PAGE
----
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Penile Cancer: Treatment Choices

Doctor speaking to a man wearing a hospital gown

There are many ways to treat penile cancer. Which may work best for you? It depends on a number of factors. These include the type of penile cancer you have, your test results, the size of the tumor, its location, and whether it has spread beyond the penis. Other factors include your age, overall health, and the side effects you’ll find acceptable.

Learning about your treatment options

You may have questions and concerns about your treatment options. You may also want to know how you’ll feel and how your body will work after treatment. You may want to know if you’ll have to change your normal activities.

Your healthcare provider is the best person to answer your questions. He or she can tell you what your treatment choices are, what outcomes you might expect, and what the risks and side effects are. Your healthcare provider may advise a specific treatment. Or you may be offered more than one and have to decide which one you’d like. It can be hard to make this decision. It is important to take the time you need to make the best decision.

Deciding on the best plan may take some time. Talk with your healthcare provider about how much time you can take to explore your options. You may want to get another opinion before deciding on a treatment plan. You may also want to involve your family and friends in this process.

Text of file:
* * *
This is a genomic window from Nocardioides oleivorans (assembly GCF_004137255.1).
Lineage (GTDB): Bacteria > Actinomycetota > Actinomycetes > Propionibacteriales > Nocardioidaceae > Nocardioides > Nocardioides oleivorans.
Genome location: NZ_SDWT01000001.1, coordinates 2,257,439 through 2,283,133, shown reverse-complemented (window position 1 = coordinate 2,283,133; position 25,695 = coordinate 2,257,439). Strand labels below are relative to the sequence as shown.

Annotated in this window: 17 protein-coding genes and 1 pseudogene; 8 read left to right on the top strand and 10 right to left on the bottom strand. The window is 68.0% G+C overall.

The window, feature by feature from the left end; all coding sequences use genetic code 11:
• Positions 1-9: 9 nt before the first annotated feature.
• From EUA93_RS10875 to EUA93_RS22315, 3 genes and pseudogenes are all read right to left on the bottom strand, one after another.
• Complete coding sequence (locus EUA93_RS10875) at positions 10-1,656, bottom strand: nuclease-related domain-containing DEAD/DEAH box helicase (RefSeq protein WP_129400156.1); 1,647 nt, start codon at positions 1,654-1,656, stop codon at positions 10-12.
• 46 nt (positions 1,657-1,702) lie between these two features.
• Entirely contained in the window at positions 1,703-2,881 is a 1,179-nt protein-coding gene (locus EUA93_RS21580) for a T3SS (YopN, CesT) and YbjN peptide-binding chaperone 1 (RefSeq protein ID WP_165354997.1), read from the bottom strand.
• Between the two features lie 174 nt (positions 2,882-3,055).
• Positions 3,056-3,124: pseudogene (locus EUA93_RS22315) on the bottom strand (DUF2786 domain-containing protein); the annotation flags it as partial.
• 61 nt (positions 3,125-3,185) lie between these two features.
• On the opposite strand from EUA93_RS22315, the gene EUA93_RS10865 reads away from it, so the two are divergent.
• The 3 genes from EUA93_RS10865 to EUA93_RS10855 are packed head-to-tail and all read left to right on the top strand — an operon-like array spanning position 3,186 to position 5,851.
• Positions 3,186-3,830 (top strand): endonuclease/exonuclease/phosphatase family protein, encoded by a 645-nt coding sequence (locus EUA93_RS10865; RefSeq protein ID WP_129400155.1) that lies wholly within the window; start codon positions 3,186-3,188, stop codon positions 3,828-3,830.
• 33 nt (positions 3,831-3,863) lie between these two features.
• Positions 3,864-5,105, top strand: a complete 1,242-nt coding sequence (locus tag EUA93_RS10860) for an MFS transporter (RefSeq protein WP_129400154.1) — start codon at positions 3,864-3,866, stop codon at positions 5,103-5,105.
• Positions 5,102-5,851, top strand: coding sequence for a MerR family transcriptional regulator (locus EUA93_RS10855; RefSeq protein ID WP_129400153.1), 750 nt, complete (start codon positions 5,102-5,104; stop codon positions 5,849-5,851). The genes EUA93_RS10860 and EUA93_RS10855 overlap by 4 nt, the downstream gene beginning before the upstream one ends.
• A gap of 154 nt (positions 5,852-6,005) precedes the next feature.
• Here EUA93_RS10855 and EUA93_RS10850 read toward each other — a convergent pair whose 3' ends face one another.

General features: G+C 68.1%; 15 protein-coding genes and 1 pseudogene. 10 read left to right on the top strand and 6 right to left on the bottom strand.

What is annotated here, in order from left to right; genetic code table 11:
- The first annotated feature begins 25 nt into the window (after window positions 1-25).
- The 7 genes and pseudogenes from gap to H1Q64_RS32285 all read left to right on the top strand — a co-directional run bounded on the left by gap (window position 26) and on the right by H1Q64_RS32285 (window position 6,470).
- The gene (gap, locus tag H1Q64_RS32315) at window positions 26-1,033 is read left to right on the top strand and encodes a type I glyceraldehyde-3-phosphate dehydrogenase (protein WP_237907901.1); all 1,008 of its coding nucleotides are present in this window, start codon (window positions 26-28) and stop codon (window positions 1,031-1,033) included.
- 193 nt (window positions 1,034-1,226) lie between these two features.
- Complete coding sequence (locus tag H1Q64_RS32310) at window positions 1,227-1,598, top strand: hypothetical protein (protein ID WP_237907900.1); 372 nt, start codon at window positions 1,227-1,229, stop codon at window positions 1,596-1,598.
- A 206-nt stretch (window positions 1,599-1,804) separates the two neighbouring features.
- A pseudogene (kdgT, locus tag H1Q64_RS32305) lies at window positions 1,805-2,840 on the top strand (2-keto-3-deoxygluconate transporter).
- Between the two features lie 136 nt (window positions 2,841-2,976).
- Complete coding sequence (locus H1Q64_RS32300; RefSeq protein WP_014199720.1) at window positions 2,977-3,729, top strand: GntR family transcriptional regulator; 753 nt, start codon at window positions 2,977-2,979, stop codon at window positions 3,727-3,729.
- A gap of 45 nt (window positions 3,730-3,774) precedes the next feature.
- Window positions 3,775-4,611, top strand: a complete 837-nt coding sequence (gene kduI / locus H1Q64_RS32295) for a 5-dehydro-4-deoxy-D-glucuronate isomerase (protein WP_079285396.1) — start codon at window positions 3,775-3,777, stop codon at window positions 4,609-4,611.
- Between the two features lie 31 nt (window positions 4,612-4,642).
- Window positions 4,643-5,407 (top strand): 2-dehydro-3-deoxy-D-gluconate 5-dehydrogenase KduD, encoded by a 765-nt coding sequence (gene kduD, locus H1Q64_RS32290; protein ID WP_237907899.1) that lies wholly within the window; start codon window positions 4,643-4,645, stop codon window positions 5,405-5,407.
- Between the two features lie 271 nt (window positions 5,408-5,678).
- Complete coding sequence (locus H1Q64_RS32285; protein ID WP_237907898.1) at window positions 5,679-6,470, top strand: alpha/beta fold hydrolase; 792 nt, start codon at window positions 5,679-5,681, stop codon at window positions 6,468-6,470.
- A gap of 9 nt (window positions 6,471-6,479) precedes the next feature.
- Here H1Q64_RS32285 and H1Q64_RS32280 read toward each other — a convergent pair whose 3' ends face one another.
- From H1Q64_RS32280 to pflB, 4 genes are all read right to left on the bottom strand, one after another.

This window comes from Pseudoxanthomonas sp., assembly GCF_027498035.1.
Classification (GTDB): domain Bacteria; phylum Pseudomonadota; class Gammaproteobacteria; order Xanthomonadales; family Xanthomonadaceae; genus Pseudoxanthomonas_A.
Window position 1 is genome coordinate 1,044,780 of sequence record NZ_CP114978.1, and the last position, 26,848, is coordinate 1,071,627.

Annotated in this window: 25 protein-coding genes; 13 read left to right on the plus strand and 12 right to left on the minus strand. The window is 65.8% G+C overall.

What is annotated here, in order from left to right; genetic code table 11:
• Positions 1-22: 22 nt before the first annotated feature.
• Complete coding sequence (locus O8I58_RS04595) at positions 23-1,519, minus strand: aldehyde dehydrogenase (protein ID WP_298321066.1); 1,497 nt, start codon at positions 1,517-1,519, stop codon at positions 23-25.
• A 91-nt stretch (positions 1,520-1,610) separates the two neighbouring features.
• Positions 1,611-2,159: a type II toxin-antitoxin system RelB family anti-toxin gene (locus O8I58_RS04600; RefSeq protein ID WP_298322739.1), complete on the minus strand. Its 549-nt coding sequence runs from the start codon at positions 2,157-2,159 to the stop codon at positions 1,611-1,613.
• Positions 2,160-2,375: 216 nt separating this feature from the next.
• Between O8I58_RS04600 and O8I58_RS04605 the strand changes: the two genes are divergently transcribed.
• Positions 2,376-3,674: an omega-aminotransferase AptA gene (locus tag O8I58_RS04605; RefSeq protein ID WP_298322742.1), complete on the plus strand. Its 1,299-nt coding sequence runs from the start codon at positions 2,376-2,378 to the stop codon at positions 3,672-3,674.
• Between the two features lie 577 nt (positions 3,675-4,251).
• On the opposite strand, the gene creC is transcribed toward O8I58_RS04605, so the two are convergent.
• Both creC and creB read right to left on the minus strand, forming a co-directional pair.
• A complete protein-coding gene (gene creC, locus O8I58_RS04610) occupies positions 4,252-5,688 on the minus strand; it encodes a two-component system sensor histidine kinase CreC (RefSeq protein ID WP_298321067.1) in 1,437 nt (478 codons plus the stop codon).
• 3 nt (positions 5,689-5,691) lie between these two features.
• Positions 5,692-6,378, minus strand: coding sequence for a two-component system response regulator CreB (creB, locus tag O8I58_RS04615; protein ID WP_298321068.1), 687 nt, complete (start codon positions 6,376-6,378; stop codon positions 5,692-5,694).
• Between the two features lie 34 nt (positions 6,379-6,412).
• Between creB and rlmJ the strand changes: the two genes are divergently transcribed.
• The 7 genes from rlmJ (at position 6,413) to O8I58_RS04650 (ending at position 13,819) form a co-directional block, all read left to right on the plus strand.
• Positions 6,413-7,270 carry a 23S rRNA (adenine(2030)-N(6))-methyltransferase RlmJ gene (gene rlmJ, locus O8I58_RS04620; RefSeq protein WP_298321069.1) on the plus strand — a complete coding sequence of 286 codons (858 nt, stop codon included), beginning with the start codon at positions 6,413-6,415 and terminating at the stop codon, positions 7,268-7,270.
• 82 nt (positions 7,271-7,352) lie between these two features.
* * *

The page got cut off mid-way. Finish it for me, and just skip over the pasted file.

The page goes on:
Types of treatment for penile cancer

Treatment for penile cancer is either local or systemic. Local treatments remove, destroy, or control the cancer cells in one area. Surgery, radiation therapy, and topical chemotherapy are local treatments. Systemic treatments, such as chemotherapy, are used to destroy or control cancer cells throughout the entire body.

You may have just one of these treatments. Or you may have more than one (combination therapy):

  • Surgery. This is the most common treatment for penile cancer. The goal of surgery is to remove the tumor and leave as much of the penis as possible. Surgery may also be used to remove nearby lymph nodes. If the cancer has grown deep into the penis, part or all of it may need to be removed. This is called a penectomy.

  • Radiation therapy. The goal of this treatment is to kill cancer cells by using high energy X-rays. Your healthcare provider may use it as the main treatment for penile cancer instead of surgery, or it may be used along with surgery. You may get it from a machine that directs the beams at the tumor (called external beam radiation therapy). Or radioactive wires or seeds might be put right into the tumor to kill cancer cells. This is called internal radiation or brachytherapy.

  • Chemotherapy. Depending on the type of tumor, different chemotherapy medicines can be used to treat penile cancer. For very early stage cancers (those that are small, not deep, and haven't spread), chemotherapy may be put right on the skin as a cream. This is called topical chemotherapy. For advanced cancers, systemic chemotherapy may be used to reach cancer cells throughout the body. It's given by mouth or injected into a vein.

Clinical trials for new treatments

Researchers are always finding new ways to treat cancer. These are tested in clinical trials. Talk with your healthcare provider to find out if you should think about being part of a clinical trial. 

Medical Reviewers:

  • Kimberly Stump-Sutliff RN MSN AOCNS
  • Louise Cunningham RN BSN
  • Richard LoCicero MD